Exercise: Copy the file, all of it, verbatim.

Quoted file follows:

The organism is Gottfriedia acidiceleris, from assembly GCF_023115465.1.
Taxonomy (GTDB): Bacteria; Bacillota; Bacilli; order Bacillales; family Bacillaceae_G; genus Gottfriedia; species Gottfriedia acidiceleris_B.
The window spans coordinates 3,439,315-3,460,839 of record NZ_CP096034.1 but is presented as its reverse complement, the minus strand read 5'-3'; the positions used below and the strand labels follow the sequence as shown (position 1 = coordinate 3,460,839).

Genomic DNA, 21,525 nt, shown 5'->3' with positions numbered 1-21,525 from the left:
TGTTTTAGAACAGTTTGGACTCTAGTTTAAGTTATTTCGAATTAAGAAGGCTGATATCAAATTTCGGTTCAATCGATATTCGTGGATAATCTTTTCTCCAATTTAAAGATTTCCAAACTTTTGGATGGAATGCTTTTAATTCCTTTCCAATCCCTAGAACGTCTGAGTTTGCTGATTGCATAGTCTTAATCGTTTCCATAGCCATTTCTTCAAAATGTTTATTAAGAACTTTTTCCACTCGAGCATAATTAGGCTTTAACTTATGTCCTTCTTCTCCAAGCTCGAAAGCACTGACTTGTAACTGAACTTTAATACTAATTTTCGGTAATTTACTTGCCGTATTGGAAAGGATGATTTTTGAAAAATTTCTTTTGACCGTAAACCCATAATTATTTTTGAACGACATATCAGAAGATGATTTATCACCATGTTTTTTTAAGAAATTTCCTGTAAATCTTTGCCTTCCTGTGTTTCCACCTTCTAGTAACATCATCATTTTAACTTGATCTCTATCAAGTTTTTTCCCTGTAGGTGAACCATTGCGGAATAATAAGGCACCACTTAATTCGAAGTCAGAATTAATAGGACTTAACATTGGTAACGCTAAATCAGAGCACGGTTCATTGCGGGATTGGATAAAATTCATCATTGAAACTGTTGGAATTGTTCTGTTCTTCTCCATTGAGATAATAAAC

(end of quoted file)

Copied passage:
The organism is Gottfriedia acidiceleris, from assembly GCF_023115465.1.
Taxonomy (GTDB): Bacteria; Bacillota; Bacilli; order Bacillales; family Bacillaceae_G; genus Gottfriedia; species Gottfriedia acidiceleris_B.
The window spans coordinates 3,439,315-3,460,839 of record NZ_CP096034.1 but is presented as its reverse complement, the minus strand read 5'-3'; the positions used below and the strand labels follow the sequence as shown (position 1 = coordinate 3,460,839).

Genomic DNA, 21,525 nt, shown 5'->3' with positions numbered 1-21,525 from the left:
TGTTTTAGAACAGTTTGGACTCTAGTTTAAGTTATTTCGAATTAAGAAGGCTGATATCAAATTTCGGTTCAATCGATATTCGTGGATAATCTTTTCTCCAATTTAAAGATTTCCAAACTTTTGGATGGAATGCTTTTAATTCCTTTCCAATCCCTAGAACGTCTGAGTTTGCTGATTGCATAGTCTTAATCGTTTCCATAGCCATTTCTTCAAAATGTTTATTAAGAACTTTTTCCACTCGAGCATAATTAGGCTTTAACTTATGTCCTTCTTCTCCAAGCTCGAAAGCACTGACTTGTAACTGAACTTTAATACTAATTTTCGGTAATTTACTTGCCGTATTGGAAAGGATGATTTTTGAAAAATTTCTTTTGACCGTAAACCCATAATTATTTTTGAACGACATATCAGAAGATGATTTATCACCATGTTTTTTTAAGAAATTTCCTGTAAATCTTTGCCTTCCTGTGTTTCCACCTTCTAGTAACATCATCATTTTAACTTGATCTCTATCAAGTTTTTTCCCTGTAGGTGAACCATTGCGGAATAATAAGGCACCACTTAATTCGAAGTCAGAATTAATAGGACTTAACATTGGTAACGCTAAATCAGAGCACGGTTCATTGCGGGATTGGATAAAATTCATCATTGAAACTGTTGGAATTGTTCTGTTCTTCTCCATTGAGATAATAAAC